This Teotihuacan mask displays close stylistic and iconographic links to the earlier Mesoamerican Olmec civilization. It probably captures a moment of transformation of a human or deity into a jaguar. The eyes are not original to the piece but are believed to date from the same period and would have been inlaid in a similar work. Such transformations were usually associated with shamanistic rituals involving the ingestion of psychotropic substances. The ritual consumption of these plants was understood to symbolically link humanity to the supernatural world. This practice became quite influential in the maintenance of socio-political structures at Teotihuacan, then spread among other Mesoamerican cultures such as the Maya, Olmec, and Mexica, commonly known as the Aztecs.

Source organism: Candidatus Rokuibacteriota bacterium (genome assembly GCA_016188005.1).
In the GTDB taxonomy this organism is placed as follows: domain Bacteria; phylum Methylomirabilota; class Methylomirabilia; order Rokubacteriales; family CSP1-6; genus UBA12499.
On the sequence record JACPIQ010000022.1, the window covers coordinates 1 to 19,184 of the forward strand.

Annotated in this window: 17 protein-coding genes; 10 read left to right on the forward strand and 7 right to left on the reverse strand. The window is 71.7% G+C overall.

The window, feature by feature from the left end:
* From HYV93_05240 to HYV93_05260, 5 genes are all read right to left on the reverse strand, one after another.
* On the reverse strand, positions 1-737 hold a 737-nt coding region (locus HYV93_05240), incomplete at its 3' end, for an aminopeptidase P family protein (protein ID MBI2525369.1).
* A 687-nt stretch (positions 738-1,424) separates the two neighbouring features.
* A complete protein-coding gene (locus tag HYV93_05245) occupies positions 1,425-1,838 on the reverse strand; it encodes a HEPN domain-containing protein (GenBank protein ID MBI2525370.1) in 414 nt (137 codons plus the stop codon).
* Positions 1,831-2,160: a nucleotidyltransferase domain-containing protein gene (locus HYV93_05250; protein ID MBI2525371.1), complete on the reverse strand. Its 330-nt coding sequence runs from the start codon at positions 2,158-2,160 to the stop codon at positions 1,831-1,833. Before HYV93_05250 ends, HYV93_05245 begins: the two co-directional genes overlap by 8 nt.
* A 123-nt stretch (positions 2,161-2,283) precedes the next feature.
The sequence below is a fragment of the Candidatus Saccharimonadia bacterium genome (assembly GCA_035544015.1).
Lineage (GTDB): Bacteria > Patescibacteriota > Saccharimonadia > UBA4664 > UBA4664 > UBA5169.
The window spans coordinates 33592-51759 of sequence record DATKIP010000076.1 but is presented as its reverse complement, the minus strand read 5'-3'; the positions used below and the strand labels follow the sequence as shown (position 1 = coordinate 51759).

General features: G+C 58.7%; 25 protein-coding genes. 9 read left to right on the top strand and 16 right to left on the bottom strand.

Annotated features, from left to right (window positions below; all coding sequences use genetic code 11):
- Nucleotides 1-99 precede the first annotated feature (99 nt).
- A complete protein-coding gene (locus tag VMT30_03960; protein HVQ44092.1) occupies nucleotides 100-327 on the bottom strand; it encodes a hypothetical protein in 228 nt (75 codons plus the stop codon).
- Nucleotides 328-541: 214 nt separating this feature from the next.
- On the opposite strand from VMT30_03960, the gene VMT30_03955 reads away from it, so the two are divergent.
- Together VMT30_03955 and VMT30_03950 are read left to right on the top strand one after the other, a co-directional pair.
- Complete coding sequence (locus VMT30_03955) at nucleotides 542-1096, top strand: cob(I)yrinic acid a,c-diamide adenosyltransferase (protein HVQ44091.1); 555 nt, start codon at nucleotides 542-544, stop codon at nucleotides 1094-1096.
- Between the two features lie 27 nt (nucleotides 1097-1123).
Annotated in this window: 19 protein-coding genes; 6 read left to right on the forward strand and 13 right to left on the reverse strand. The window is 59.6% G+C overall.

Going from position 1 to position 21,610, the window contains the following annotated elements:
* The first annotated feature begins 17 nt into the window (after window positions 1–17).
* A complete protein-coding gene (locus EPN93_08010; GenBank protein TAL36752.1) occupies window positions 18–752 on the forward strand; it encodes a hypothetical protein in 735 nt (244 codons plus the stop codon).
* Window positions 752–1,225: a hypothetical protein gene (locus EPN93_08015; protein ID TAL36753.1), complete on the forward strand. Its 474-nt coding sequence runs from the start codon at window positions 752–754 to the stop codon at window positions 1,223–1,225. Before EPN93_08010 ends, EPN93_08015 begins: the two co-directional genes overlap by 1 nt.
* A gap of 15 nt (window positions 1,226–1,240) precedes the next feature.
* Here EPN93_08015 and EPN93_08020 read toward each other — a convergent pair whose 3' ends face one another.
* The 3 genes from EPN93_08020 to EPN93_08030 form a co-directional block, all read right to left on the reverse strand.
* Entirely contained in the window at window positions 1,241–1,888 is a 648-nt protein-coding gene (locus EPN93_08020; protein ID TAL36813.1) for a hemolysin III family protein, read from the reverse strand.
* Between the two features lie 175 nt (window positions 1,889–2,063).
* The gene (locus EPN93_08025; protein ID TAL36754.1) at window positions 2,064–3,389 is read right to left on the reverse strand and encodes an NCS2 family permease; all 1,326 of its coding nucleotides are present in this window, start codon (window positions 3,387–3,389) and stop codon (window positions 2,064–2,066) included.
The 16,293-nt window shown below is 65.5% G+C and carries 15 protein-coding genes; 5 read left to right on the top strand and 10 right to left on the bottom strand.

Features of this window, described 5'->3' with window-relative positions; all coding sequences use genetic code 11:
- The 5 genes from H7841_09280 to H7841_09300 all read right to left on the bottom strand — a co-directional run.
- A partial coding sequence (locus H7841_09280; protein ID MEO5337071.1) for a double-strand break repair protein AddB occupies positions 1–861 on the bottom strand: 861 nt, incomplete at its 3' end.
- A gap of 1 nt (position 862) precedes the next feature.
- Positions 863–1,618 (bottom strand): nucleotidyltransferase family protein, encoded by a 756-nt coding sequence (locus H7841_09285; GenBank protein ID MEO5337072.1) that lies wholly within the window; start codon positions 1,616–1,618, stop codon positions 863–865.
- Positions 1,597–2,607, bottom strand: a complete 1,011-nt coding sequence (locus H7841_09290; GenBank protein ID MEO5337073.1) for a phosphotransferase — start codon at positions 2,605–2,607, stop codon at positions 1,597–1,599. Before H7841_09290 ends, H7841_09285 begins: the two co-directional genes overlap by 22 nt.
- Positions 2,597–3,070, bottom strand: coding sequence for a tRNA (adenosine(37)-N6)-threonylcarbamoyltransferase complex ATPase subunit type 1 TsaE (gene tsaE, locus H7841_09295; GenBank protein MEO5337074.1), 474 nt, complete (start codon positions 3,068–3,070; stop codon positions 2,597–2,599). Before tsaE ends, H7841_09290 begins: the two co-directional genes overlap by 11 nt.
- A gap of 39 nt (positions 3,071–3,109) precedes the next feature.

In Mesoamerica, tropical forest-dwelling jaguars were associated with rainfall and fertility, leading many scholars to believe that such figures represent an early form of the pan-Mesoamerican rain god Tlaloc. This likely accounts for the transformation of human to jaguar features. Scholars believe that this and similar figures with upturned upper lips convey fangs and simultaneously represent caves and sacred springs. These spaces, which archaeological excavations have revealed beneath some of the major pyramids at Teotihuacan, were associated with the creation of the universe in Teotihuacan mythology and may demonstrate the city’s cosmological and spiritual significance throughout Mesoamerica.
Evelyn Rhoads Collection, 1950s-1990s;
On loan to Princeton University Art Museum, 1970s;
[Throckmorton Fine Art, New York, NY];
The Jan T. and Marica Vilcek Collection, 1999-2010;
Gift to The Vilcek Foundation, 2010;